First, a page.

10 things you need to know before European markets open


European Union's chief Brexit negotiator Michel Barnier  holds a joint news conference with Britain's Secretary of State for Exiting the European Union David Davis after the latest round of talks in Brussels, Belgium October 12, 2017. REUTERS/Francois Lenoir

Good morning! Here’s what you need to know.

1. European Union leaders are ready to hand Theresa May an olive branch in deadlocked Brexit negotiations next week by launching their own internal preparations for a transition to a new relationship with Britain. A draft statement which was prepared for next Friday’s talks and sent out for approval on Thursday to the 27 other EU governments made final Brussels’ rejection of opening free trade talks.

2. According to China’s General Administration of Customs, imports grew by 18.7% in the year to September in US dollar terms, accelerating upon the 13.3% level of August. It easily surpassed market expectations for an increase of 13.5%.

3. Lufthansa agreed to buy parts of insolvent German airline Air Berlin for around 210 million euros ($248.72 million), Air Berlin said. The deal includes Air Berlin’s Austrian leisure travel airline Niki, its LG Walter regional airline and 20 further aircraft, its said in a statement, adding that the purchase price was subject to adjustments upon closing.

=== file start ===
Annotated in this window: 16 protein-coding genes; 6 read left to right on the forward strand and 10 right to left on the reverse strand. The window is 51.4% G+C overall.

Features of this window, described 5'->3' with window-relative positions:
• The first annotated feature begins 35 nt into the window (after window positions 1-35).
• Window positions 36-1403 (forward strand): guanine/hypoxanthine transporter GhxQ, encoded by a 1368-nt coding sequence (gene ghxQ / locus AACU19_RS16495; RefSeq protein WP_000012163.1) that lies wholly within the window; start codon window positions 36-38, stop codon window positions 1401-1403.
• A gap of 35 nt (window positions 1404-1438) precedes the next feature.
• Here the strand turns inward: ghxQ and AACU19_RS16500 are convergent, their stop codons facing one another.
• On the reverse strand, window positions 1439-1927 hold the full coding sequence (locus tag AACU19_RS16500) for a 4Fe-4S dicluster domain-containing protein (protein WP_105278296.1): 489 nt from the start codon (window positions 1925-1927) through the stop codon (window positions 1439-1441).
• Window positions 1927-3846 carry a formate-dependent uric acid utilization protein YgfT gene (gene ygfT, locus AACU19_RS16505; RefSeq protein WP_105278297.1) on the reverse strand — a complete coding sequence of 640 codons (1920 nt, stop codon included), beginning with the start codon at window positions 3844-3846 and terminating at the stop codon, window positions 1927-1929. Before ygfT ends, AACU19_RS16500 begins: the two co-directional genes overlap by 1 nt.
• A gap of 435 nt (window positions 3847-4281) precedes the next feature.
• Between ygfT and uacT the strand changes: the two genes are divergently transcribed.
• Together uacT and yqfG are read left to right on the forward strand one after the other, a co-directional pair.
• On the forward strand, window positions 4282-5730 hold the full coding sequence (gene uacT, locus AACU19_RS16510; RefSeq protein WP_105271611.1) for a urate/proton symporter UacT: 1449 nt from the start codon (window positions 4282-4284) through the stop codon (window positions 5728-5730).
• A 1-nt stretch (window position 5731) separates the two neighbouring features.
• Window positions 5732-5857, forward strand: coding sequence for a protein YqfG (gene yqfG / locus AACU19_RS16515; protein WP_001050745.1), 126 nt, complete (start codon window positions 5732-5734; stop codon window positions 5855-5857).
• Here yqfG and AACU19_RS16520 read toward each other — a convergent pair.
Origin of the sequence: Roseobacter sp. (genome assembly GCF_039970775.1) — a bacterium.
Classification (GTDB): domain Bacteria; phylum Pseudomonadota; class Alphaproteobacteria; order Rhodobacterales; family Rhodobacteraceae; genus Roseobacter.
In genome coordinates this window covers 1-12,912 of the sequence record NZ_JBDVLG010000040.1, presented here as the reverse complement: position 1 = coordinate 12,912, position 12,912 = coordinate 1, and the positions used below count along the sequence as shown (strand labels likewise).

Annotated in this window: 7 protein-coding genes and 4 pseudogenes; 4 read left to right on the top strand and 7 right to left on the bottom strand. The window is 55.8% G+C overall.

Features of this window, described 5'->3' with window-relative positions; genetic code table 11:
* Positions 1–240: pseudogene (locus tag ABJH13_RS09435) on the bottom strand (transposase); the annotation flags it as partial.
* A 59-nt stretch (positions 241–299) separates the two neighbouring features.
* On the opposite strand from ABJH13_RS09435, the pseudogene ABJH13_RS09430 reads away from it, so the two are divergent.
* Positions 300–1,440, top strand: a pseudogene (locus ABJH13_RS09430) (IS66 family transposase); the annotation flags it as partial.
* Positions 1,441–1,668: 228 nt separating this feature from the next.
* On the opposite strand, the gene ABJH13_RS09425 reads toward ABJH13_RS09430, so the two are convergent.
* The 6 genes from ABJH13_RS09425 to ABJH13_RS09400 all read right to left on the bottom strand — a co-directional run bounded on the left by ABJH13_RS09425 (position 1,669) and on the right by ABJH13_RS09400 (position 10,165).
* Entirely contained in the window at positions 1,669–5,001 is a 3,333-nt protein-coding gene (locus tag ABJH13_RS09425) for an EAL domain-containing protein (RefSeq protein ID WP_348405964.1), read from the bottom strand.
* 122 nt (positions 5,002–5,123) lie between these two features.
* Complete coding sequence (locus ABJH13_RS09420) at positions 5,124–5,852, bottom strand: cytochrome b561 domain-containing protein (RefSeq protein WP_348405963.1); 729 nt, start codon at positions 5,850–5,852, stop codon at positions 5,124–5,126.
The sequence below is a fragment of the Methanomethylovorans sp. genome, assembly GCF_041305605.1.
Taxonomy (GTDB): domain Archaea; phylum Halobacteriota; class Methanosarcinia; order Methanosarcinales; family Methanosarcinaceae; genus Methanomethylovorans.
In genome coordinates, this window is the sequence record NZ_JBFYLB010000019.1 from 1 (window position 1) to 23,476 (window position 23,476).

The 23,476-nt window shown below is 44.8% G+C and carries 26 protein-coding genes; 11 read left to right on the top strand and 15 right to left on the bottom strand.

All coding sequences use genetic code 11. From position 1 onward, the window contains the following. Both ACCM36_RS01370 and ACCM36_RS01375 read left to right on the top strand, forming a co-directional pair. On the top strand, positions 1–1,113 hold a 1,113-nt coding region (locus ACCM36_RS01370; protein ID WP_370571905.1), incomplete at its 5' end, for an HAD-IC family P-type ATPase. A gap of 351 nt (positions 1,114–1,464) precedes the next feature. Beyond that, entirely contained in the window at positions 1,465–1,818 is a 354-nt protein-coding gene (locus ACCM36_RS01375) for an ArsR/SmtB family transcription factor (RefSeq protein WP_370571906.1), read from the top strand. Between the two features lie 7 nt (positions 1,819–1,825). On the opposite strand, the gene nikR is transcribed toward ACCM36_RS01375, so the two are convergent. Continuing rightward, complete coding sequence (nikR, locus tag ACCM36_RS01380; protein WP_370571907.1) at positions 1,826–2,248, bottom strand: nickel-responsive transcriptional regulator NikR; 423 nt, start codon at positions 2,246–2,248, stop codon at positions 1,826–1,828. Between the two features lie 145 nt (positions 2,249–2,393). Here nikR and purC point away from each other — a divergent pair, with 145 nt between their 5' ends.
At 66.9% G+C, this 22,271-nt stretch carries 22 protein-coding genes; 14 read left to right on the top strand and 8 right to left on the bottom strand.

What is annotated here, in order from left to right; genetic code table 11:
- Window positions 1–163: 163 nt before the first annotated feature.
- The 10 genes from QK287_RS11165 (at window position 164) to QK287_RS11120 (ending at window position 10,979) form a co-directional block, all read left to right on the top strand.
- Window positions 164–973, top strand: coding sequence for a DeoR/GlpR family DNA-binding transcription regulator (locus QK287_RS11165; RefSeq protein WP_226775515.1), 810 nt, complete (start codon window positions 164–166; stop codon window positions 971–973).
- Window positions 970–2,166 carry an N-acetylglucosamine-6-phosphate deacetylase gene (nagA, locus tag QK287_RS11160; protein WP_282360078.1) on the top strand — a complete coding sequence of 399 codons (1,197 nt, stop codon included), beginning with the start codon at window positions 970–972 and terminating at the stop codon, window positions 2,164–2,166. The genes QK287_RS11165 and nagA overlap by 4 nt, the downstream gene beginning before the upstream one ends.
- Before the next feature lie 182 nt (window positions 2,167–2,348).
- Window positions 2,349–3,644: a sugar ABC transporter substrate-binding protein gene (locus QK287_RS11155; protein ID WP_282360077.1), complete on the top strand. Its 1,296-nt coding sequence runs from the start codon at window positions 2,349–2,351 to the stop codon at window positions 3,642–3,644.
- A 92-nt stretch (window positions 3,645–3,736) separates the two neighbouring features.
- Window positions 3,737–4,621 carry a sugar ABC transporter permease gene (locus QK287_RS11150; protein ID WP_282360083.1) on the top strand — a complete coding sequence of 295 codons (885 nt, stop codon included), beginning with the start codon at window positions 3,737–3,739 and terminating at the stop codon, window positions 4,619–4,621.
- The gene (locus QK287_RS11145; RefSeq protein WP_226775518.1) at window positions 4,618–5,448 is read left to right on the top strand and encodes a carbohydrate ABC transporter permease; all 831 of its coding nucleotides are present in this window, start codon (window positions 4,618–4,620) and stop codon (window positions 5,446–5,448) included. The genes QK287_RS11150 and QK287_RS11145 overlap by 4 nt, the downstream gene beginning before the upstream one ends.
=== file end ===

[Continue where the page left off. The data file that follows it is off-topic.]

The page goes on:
4. Citigroup reported a 7.6% increase in quarterly profit from a gain on an asset sale, lower costs and better-than-expected trading revenue. The fourth-biggest U.S. bank by assets said that net income rose to $4.13 billion in the third quarter ended Sept. 30 from $3.84 billion a year earlier.

5. Wells Fargo, the third-biggest US bank by assets, named Mike Roemer chief compliance officer. Roemer, who joins from Barclays, will take charge in January, the company said.

6. A majority of independent votes cast at the annual shareholders’ meeting of Sky supported the re-election of James Murdoch as chairman. Ahead of the meeting some shareholders had said they were planning to oppose Murdoch’s re-election because they did not believe he could effectively represent independent investors as he is also chief executive …read more

Source:: Business Insider

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